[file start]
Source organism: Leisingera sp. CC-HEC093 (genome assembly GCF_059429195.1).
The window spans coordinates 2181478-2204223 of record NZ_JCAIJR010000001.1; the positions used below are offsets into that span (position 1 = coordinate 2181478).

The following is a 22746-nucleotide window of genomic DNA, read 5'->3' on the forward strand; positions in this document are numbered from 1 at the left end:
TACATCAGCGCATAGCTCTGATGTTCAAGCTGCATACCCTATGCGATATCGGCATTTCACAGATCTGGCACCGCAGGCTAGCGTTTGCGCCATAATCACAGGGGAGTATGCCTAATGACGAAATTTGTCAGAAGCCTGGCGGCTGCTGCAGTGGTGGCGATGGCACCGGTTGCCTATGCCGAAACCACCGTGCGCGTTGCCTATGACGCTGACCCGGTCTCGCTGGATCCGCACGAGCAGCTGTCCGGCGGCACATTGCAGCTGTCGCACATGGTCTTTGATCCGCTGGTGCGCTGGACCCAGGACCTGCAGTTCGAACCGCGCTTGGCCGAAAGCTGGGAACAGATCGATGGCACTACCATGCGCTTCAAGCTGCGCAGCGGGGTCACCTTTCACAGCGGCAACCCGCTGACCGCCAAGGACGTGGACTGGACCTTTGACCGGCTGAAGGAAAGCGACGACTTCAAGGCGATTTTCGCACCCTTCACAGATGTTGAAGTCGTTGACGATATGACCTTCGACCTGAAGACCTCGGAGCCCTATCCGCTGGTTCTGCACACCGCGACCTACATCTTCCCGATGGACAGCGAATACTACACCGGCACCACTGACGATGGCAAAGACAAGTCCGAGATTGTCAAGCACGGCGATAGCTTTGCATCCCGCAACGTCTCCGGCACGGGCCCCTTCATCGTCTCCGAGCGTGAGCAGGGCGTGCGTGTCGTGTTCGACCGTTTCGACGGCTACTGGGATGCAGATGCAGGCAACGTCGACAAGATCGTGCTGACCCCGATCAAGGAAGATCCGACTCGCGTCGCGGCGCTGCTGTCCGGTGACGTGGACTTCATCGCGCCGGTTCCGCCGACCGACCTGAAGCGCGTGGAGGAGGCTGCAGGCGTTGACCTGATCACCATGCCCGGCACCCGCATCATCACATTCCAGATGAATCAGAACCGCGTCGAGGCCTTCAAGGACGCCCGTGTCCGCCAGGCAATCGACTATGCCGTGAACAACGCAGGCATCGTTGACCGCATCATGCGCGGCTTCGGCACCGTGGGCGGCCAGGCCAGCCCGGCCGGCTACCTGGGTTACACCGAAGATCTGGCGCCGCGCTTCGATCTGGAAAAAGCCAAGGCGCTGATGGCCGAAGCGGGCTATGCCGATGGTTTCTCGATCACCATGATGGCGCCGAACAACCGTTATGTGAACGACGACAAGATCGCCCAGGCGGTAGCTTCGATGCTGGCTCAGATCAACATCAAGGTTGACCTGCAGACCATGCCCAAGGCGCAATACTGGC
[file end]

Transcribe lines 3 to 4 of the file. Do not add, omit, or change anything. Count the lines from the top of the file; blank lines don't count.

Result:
The following is a 22746-nucleotide window of genomic DNA, read 5'->3' on the forward strand; positions in this document are numbered from 1 at the left end:
TACATCAGCGCATAGCTCTGATGTTCAAGCTGCATACCCTATGCGATATCGGCATTTCACAGATCTGGCACCGCAGGCTAGCGTTTGCGCCATAATCACAGGGGAGTATGCCTAATGACGAAATTTGTCAGAAGCCTGGCGGCTGCTGCAGTGGTGGCGATGGCACCGGTTGCCTATGCCGAAACCACCGTGCGCGTTGCCTATGACGCTGACCCGGTCTCGCTGGATCCGCACGAGCAGCTGTCCGGCGGCACATTGCAGCTGTCGCACATGGTCTTTGATCCGCTGGTGCGCTGGACCCAGGACCTGCAGTTCGAACCGCGCTTGGCCGAAAGCTGGGAACAGATCGATGGCACTACCATGCGCTTCAAGCTGCGCAGCGGGGTCACCTTTCACAGCGGCAACCCGCTGACCGCCAAGGACGTGGACTGGACCTTTGACCGGCTGAAGGAAAGCGACGACTTCAAGGCGATTTTCGCACCCTTCACAGATGTTGAAGTCGTTGACGATATGACCTTCGACCTGAAGACCTCGGAGCCCTATCCGCTGGTTCTGCACACCGCGACCTACATCTTCCCGATGGACAGCGAATACTACACCGGCACCACTGACGATGGCAAAGACAAGTCCGAGATTGTCAAGCACGGCGATAGCTTTGCATCCCGCAACGTCTCCGGCACGGGCCCCTTCATCGTCTCCGAGCGTGAGCAGGGCGTGCGTGTCGTGTTCGACCGTTTCGACGGCTACTGGGATGCAGATGCAGGCAACGTCGACAAGATCGTGCTGACCCCGATCAAGGAAGATCCGACTCGCGTCGCGGCGCTGCTGTCCGGTGACGTGGACTTCATCGCGCCGGTTCCGCCGACCGACCTGAAGCGCGTGGAGGAGGCTGCAGGCGTTGACCTGATCACCATGCCCGGCACCCGCATCATCACATTCCAGATGAATCAGAACCGCGTCGAGGCCTTCAAGGACGCCCGTGTCCGCCAGGCAATCGACTATGCCGTGAACAACGCAGGCATCGTTGACCGCATCATGCGCGGCTTCGGCACCGTGGGCGGCCAGGCCAGCCCGGCCGGCTACCTGGGTTACACCGAAGATCTGGCGCCGCGCTTCGATCTGGAAAAAGCCAAGGCGCTGATGGCCGAAGCGGGCTATGCCGATGGTTTCTCGATCACCATGATGGCGCCGAACAACCGTTATGTGAACGACGACAAGATCGCCCAGGCGGTAGCTTCGATGCTGGCTCAGATCAACATCAAGGTTGACCTGCAGACCATGCCCAAGGCGCAATACTGGC